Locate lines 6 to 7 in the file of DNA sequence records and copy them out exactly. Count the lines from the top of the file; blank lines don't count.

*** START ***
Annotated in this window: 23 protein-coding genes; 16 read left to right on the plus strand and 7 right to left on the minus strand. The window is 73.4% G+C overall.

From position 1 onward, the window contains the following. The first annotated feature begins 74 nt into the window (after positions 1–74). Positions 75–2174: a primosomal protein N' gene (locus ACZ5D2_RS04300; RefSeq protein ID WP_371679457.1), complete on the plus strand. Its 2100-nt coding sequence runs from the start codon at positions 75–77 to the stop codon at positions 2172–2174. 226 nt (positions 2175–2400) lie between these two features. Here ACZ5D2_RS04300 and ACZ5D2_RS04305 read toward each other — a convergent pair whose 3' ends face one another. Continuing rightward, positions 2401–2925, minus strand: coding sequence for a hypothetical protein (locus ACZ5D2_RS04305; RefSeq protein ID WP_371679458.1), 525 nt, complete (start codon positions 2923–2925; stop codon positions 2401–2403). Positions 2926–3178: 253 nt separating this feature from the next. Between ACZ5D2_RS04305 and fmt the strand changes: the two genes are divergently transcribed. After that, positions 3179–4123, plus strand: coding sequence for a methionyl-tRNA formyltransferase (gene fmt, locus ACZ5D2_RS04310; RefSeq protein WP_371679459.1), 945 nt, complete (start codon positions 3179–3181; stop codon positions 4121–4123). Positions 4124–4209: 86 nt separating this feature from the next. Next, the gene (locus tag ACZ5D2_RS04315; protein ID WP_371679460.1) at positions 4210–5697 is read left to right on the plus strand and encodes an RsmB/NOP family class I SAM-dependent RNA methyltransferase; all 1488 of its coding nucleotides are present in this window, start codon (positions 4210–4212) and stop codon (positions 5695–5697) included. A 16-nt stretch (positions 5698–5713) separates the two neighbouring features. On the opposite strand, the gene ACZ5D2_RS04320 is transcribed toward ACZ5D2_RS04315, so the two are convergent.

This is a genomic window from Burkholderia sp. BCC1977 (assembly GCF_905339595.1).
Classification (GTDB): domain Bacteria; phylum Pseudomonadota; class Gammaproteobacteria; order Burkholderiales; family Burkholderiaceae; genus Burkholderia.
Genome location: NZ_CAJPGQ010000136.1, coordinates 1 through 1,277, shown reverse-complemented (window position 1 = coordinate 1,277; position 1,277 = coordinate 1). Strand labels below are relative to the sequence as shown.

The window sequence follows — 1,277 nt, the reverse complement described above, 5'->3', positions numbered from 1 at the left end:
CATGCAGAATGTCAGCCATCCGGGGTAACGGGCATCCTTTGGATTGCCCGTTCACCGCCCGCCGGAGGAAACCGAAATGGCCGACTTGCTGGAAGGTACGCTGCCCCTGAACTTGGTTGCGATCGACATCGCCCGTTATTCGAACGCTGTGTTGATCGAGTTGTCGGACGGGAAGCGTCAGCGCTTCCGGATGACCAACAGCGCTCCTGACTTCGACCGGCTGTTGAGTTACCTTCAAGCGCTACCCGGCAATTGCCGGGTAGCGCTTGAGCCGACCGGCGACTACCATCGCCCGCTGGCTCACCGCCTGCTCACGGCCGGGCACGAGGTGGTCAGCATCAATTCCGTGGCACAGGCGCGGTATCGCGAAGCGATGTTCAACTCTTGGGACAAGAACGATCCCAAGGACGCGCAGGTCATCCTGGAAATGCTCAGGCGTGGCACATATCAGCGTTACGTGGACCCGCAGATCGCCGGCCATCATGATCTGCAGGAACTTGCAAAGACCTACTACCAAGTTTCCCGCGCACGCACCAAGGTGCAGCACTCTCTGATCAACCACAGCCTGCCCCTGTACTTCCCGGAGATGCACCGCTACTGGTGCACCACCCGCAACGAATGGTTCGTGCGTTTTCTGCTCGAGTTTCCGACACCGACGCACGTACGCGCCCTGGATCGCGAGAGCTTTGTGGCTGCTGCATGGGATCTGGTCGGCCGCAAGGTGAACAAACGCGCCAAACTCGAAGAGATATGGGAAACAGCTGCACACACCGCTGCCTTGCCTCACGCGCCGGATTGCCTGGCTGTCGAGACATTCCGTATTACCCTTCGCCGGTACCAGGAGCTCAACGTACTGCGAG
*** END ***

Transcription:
The window sequence follows — 1,277 nt, the reverse complement described above, 5'->3', positions numbered from 1 at the left end:
CATGCAGAATGTCAGCCATCCGGGGTAACGGGCATCCTTTGGATTGCCCGTTCACCGCCCGCCGGAGGAAACCGAAATGGCCGACTTGCTGGAAGGTACGCTGCCCCTGAACTTGGTTGCGATCGACATCGCCCGTTATTCGAACGCTGTGTTGATCGAGTTGTCGGACGGGAAGCGTCAGCGCTTCCGGATGACCAACAGCGCTCCTGACTTCGACCGGCTGTTGAGTTACCTTCAAGCGCTACCCGGCAATTGCCGGGTAGCGCTTGAGCCGACCGGCGACTACCATCGCCCGCTGGCTCACCGCCTGCTCACGGCCGGGCACGAGGTGGTCAGCATCAATTCCGTGGCACAGGCGCGGTATCGCGAAGCGATGTTCAACTCTTGGGACAAGAACGATCCCAAGGACGCGCAGGTCATCCTGGAAATGCTCAGGCGTGGCACATATCAGCGTTACGTGGACCCGCAGATCGCCGGCCATCATGATCTGCAGGAACTTGCAAAGACCTACTACCAAGTTTCCCGCGCACGCACCAAGGTGCAGCACTCTCTGATCAACCACAGCCTGCCCCTGTACTTCCCGGAGATGCACCGCTACTGGTGCACCACCCGCAACGAATGGTTCGTGCGTTTTCTGCTCGAGTTTCCGACACCGACGCACGTACGCGCCCTGGATCGCGAGAGCTTTGTGGCTGCTGCATGGGATCTGGTCGGCCGCAAGGTGAACAAACGCGCCAAACTCGAAGAGATATGGGAAACAGCTGCACACACCGCTGCCTTGCCTCACGCGCCGGATTGCCTGGCTGTCGAGACATTCCGTATTACCCTTCGCCGGTACCAGGAGCTCAACGTACTGCGAG